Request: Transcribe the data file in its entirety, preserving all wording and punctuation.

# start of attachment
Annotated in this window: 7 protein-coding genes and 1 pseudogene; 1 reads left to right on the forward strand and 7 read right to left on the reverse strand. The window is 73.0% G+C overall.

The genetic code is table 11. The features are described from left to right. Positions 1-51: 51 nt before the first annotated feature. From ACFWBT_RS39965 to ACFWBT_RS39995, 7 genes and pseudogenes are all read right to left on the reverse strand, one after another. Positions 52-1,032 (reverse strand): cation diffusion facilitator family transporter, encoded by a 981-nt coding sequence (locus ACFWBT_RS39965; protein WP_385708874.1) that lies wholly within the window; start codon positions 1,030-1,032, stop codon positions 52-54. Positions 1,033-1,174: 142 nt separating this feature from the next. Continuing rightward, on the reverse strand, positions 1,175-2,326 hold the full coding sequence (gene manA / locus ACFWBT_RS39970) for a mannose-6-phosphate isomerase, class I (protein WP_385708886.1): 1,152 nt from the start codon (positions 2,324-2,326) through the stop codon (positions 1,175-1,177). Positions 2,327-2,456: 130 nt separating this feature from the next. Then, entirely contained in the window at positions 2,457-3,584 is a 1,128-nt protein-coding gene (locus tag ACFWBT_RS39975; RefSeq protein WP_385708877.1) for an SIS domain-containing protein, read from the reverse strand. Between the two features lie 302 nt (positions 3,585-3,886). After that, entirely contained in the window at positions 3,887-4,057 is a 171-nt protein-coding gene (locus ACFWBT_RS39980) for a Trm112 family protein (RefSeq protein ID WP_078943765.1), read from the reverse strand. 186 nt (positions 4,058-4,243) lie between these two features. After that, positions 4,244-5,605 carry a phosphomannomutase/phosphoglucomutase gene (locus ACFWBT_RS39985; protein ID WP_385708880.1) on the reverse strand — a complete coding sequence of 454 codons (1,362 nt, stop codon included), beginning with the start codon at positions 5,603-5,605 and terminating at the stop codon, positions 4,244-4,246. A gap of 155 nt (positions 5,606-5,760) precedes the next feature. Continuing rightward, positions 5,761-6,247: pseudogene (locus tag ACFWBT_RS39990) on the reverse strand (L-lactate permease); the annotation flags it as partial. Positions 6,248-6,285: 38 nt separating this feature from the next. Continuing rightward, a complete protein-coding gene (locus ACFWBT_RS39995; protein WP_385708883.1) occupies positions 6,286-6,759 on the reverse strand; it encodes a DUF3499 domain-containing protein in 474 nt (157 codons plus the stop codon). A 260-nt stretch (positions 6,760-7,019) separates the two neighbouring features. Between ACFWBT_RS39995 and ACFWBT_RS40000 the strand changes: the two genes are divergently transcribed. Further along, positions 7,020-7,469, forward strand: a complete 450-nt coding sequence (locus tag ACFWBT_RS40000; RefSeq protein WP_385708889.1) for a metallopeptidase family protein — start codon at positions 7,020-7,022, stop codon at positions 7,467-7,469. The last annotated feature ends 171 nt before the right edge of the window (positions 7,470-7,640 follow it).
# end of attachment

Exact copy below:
Annotated in this window: 7 protein-coding genes and 1 pseudogene; 1 reads left to right on the forward strand and 7 read right to left on the reverse strand. The window is 73.0% G+C overall.

The genetic code is table 11. The features are described from left to right. Positions 1-51: 51 nt before the first annotated feature. From ACFWBT_RS39965 to ACFWBT_RS39995, 7 genes and pseudogenes are all read right to left on the reverse strand, one after another. Positions 52-1,032 (reverse strand): cation diffusion facilitator family transporter, encoded by a 981-nt coding sequence (locus ACFWBT_RS39965; protein WP_385708874.1) that lies wholly within the window; start codon positions 1,030-1,032, stop codon positions 52-54. Positions 1,033-1,174: 142 nt separating this feature from the next. Continuing rightward, on the reverse strand, positions 1,175-2,326 hold the full coding sequence (gene manA / locus ACFWBT_RS39970) for a mannose-6-phosphate isomerase, class I (protein WP_385708886.1): 1,152 nt from the start codon (positions 2,324-2,326) through the stop codon (positions 1,175-1,177). Positions 2,327-2,456: 130 nt separating this feature from the next. Then, entirely contained in the window at positions 2,457-3,584 is a 1,128-nt protein-coding gene (locus tag ACFWBT_RS39975; RefSeq protein WP_385708877.1) for an SIS domain-containing protein, read from the reverse strand. Between the two features lie 302 nt (positions 3,585-3,886). After that, entirely contained in the window at positions 3,887-4,057 is a 171-nt protein-coding gene (locus ACFWBT_RS39980) for a Trm112 family protein (RefSeq protein ID WP_078943765.1), read from the reverse strand. 186 nt (positions 4,058-4,243) lie between these two features. After that, positions 4,244-5,605 carry a phosphomannomutase/phosphoglucomutase gene (locus ACFWBT_RS39985; protein ID WP_385708880.1) on the reverse strand — a complete coding sequence of 454 codons (1,362 nt, stop codon included), beginning with the start codon at positions 5,603-5,605 and terminating at the stop codon, positions 4,244-4,246. A gap of 155 nt (positions 5,606-5,760) precedes the next feature. Continuing rightward, positions 5,761-6,247: pseudogene (locus tag ACFWBT_RS39990) on the reverse strand (L-lactate permease); the annotation flags it as partial. Positions 6,248-6,285: 38 nt separating this feature from the next. Continuing rightward, a complete protein-coding gene (locus ACFWBT_RS39995; protein WP_385708883.1) occupies positions 6,286-6,759 on the reverse strand; it encodes a DUF3499 domain-containing protein in 474 nt (157 codons plus the stop codon). A 260-nt stretch (positions 6,760-7,019) separates the two neighbouring features. Between ACFWBT_RS39995 and ACFWBT_RS40000 the strand changes: the two genes are divergently transcribed. Further along, positions 7,020-7,469, forward strand: a complete 450-nt coding sequence (locus tag ACFWBT_RS40000; RefSeq protein WP_385708889.1) for a metallopeptidase family protein — start codon at positions 7,020-7,022, stop codon at positions 7,467-7,469. The last annotated feature ends 171 nt before the right edge of the window (positions 7,470-7,640 follow it).